A kindergarten readiness checklist is meant to evaluate whether your child is ready to start attending kindergarten. We help you figure out a way to see if your child responds to certain aspects that will qualify him/her to take that first step into entering preschool…
Kindergarten is that time in a child’s life, where parents take the initiative and put their kids on the road to starting out education, before they head on out to school. It is not an experience all of us remember, but it is a time where kids are constantly learning, growing, and having fun. I remember kindergarten, I was told years later on by my mom, that I was the kind of kid that kept away from the rest. Child recluse; I had no idea. All I remember was a wooden abacus that I’d play with. So how do you know if your child is prepared to take on kindergarten?
Kindergarten Readiness Assessment
It is important to keep an eye on your child and decipher his/her behavior, to come to a conclusion if they’re ready to attend kindergarten or not. Some kids tend to develop these skills a little later, depending on what they’ve been exposed to and how fast they can grasp these things depending on their surroundings. A child should ideally be at least 5 years old when being geared up to enter that level we’ve all gone through before school. Don’t worry if you’re child doesn’t show many of the following behavioral traits, it could either mean they’re still taking time to get used to it all, or that they simple aren’t ready. Checklist the following and see if your child can more or less do what’s featured below.
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|Kindergarten Readiness Checklist for Parents
|Kindergarten Readiness Checklist for Teachers
|☐ Listens to bedtime stories without interrupting you midway.
|☐ Is actively social with other kids.
|☐ Is able to button/slip on his/her tee-shirt and put on their pants unattended.
|☐ Able to express themselves in what he/she needs.
|☐ Can differentiate between colors, shapes, and sizes.
|☐ Runs, skips, and jumps.
|☐ Can construct sentences of at least 5 – 6 words.
|☐ Can narrate a story about a past event.
|☐ Manages using the bathroom on his/her own.
|☐ Uses words like ‘Please’ and ‘Thank you’.
|☐ Can be away from parents without throwing a tantrum.
|☐ Knows how to use a pair of scissors.
|☐ Can trace basic shapes.
|☐ Actively participates in group art activities, games, and musicals.
|☐ Can identify some letters from the alphabet.
|☐ Can draw a picture of themselves with all the body parts like hands, legs, the head and so on.
|☐ Asks for help when needed instead of turning physically violent.
|☐ Starts following certain rules and guidelines.
|☐ Respects property and the feelings of others.
|☐ Can successfully count up to 10.
|☐ Can identify his/her name in writing.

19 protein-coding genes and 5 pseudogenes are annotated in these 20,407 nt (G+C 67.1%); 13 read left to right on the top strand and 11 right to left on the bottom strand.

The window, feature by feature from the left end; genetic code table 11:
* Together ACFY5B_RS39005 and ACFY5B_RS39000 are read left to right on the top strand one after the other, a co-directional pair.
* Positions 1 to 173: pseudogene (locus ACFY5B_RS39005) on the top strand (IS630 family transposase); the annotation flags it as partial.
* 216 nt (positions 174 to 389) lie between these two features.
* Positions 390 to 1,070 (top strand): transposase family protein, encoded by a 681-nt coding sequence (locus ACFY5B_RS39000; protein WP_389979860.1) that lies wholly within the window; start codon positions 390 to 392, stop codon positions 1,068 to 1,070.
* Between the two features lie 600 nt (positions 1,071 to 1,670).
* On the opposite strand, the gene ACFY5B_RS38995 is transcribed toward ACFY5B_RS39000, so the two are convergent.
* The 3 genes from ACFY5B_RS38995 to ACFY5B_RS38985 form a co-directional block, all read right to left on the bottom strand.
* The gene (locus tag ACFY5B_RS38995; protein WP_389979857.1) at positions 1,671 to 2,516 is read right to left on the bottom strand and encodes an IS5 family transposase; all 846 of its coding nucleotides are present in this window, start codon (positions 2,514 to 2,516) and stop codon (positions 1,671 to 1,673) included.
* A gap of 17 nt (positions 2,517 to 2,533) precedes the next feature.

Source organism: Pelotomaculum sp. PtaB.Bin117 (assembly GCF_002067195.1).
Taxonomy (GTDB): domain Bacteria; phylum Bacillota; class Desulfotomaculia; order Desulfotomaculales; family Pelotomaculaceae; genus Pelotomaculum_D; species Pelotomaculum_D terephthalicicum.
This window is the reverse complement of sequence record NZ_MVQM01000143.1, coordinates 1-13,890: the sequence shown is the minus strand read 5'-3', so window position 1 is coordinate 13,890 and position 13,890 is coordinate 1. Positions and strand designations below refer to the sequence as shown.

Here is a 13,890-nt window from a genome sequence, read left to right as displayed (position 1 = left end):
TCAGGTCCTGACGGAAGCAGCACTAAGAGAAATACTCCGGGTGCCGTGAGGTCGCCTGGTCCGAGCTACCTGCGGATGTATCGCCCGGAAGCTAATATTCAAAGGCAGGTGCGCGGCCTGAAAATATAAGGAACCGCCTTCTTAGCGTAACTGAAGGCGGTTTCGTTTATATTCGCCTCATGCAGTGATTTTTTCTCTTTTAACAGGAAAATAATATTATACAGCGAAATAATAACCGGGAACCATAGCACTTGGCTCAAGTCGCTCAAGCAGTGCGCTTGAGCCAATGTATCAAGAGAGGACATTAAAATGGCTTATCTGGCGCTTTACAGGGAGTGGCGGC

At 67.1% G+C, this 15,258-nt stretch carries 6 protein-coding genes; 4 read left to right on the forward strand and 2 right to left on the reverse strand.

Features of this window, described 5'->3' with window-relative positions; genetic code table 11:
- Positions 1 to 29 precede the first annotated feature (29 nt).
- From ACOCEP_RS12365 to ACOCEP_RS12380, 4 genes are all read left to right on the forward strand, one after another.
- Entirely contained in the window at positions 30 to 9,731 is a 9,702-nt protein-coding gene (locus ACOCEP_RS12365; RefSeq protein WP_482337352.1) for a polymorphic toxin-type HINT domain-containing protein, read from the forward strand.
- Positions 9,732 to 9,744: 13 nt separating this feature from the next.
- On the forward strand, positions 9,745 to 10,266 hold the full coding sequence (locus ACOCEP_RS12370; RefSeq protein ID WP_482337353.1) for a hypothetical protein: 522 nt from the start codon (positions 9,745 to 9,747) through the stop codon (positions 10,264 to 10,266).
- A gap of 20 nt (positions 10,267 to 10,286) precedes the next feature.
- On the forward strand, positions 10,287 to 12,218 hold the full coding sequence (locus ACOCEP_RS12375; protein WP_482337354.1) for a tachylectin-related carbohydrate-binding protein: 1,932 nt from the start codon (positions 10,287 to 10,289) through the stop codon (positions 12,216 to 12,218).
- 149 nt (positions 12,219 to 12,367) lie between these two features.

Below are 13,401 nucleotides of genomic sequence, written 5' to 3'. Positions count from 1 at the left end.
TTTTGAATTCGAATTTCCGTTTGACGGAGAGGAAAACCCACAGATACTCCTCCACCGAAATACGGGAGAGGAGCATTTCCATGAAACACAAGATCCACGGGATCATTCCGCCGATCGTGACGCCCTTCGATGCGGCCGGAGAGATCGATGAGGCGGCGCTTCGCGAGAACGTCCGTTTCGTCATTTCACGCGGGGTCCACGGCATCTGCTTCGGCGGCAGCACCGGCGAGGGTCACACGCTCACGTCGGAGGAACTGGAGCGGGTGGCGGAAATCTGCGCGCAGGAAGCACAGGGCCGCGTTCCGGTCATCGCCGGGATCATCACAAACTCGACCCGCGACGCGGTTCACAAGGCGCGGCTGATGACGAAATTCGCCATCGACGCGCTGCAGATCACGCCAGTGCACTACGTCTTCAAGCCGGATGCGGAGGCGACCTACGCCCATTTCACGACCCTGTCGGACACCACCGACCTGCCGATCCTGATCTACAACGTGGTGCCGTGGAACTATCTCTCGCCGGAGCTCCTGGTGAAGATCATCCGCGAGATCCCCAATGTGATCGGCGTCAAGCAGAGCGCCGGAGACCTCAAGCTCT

|☐ Can write his/her own name by hand.
|☐ Can scribble or draw objects.
|☐ Can hold pencils, markers and, other stationery properly, and is also able to engage in arts and crafts activities.
|☐ Communicates with adults well.
|☐ Starts sharing with others in the classroom.
|☐ Can express ideas for others to understand.
|☐ Can ride a tricycle/cycle with support wheels.
|☐ Can bounce a ball.
|☐ Inquisitive nature.
How to Build a Child’s Skills
A child needs to be exposed to a lot of factors that will aid him/her to move forward in their developmental phase. Here’s what you can do to make the most of your child’s fast-grasping abilities. Remember – the sooner, the better in child development.
- Make sure your child has plenty of learning toys like an abacus, coloring books, handwriting books, math problem books, counting books, picture books, and so on. Books are a building block to get a child interested in reading, as well as build on their vocabulary.
- Building blocks, alphabets, puzzles, and likes are a great way to get a child to exercise his sense of logic.
- Cartoons – don’t make it a habit to place your child in front of the television for hours on end; stick to a schedule of cartoons based on classics, word games, quizzes and interactive ones, to let your child learn as well as enjoy him/herself.
- Spend time teaching them about alphabets and numbers, so that they are used to repeating them everyday. In this way kindergarten will be easier for them to handle if exposed to it firsthand by the parent.
- Read to them at night or during the day, as a way of helping them build on thoughts and imagination; entertain questions and other child-like queries.
A child’s initial years are the best times to take advantage of, because their minds are like big sponges, ready to saturate in information at a rapid rate. By checking off items from the KG readiness checklist, you can be sure that your child can definitely be on his/her way to starting off the learning process with hoards of other kids, waiting to learn and have fun.